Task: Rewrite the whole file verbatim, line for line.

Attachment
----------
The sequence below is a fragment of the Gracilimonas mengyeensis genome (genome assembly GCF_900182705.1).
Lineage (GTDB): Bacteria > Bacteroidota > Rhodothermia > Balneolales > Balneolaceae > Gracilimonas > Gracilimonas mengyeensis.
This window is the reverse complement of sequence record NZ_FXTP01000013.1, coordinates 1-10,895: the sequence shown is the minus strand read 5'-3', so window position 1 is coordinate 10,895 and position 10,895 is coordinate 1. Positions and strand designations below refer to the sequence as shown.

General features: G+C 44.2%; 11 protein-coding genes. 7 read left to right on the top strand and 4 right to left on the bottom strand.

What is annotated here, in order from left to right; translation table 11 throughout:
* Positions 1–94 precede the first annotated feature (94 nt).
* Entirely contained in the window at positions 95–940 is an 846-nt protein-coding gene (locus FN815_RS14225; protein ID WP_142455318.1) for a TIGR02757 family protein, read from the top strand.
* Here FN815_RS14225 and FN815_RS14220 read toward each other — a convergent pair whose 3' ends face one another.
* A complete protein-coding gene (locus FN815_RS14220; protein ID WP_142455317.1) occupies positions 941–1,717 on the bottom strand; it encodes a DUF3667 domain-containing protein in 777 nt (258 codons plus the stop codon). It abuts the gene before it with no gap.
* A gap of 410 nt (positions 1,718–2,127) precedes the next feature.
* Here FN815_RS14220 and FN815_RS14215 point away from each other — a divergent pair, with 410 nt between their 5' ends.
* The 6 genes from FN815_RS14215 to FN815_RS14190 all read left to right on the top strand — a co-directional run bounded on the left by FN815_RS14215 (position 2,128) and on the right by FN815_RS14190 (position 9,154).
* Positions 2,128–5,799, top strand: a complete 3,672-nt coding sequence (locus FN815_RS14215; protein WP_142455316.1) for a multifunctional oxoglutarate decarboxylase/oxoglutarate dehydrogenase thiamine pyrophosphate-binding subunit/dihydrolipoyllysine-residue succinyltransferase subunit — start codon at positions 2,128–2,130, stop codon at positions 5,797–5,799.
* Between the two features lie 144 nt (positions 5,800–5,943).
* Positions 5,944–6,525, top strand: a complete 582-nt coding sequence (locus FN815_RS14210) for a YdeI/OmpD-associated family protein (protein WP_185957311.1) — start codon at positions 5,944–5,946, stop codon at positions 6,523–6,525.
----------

The sequence below is a fragment of the Gracilimonas mengyeensis genome (genome assembly GCF_900182705.1).
Lineage (GTDB): Bacteria > Bacteroidota > Rhodothermia > Balneolales > Balneolaceae > Gracilimonas > Gracilimonas mengyeensis.
This window is the reverse complement of sequence record NZ_FXTP01000013.1, coordinates 1-10,895: the sequence shown is the minus strand read 5'-3', so window position 1 is coordinate 10,895 and position 10,895 is coordinate 1. Positions and strand designations below refer to the sequence as shown.

General features: G+C 44.2%; 11 protein-coding genes. 7 read left to right on the top strand and 4 right to left on the bottom strand.

What is annotated here, in order from left to right; translation table 11 throughout:
* Positions 1–94 precede the first annotated feature (94 nt).
* Entirely contained in the window at positions 95–940 is an 846-nt protein-coding gene (locus FN815_RS14225; protein ID WP_142455318.1) for a TIGR02757 family protein, read from the top strand.
* Here FN815_RS14225 and FN815_RS14220 read toward each other — a convergent pair whose 3' ends face one another.
* A complete protein-coding gene (locus FN815_RS14220; protein ID WP_142455317.1) occupies positions 941–1,717 on the bottom strand; it encodes a DUF3667 domain-containing protein in 777 nt (258 codons plus the stop codon). It abuts the gene before it with no gap.
* A gap of 410 nt (positions 1,718–2,127) precedes the next feature.
* Here FN815_RS14220 and FN815_RS14215 point away from each other — a divergent pair, with 410 nt between their 5' ends.
* The 6 genes from FN815_RS14215 to FN815_RS14190 all read left to right on the top strand — a co-directional run bounded on the left by FN815_RS14215 (position 2,128) and on the right by FN815_RS14190 (position 9,154).
* Positions 2,128–5,799, top strand: a complete 3,672-nt coding sequence (locus FN815_RS14215; protein WP_142455316.1) for a multifunctional oxoglutarate decarboxylase/oxoglutarate dehydrogenase thiamine pyrophosphate-binding subunit/dihydrolipoyllysine-residue succinyltransferase subunit — start codon at positions 2,128–2,130, stop codon at positions 5,797–5,799.
* Between the two features lie 144 nt (positions 5,800–5,943).
* Positions 5,944–6,525, top strand: a complete 582-nt coding sequence (locus FN815_RS14210) for a YdeI/OmpD-associated family protein (protein WP_185957311.1) — start codon at positions 5,944–5,946, stop codon at positions 6,523–6,525.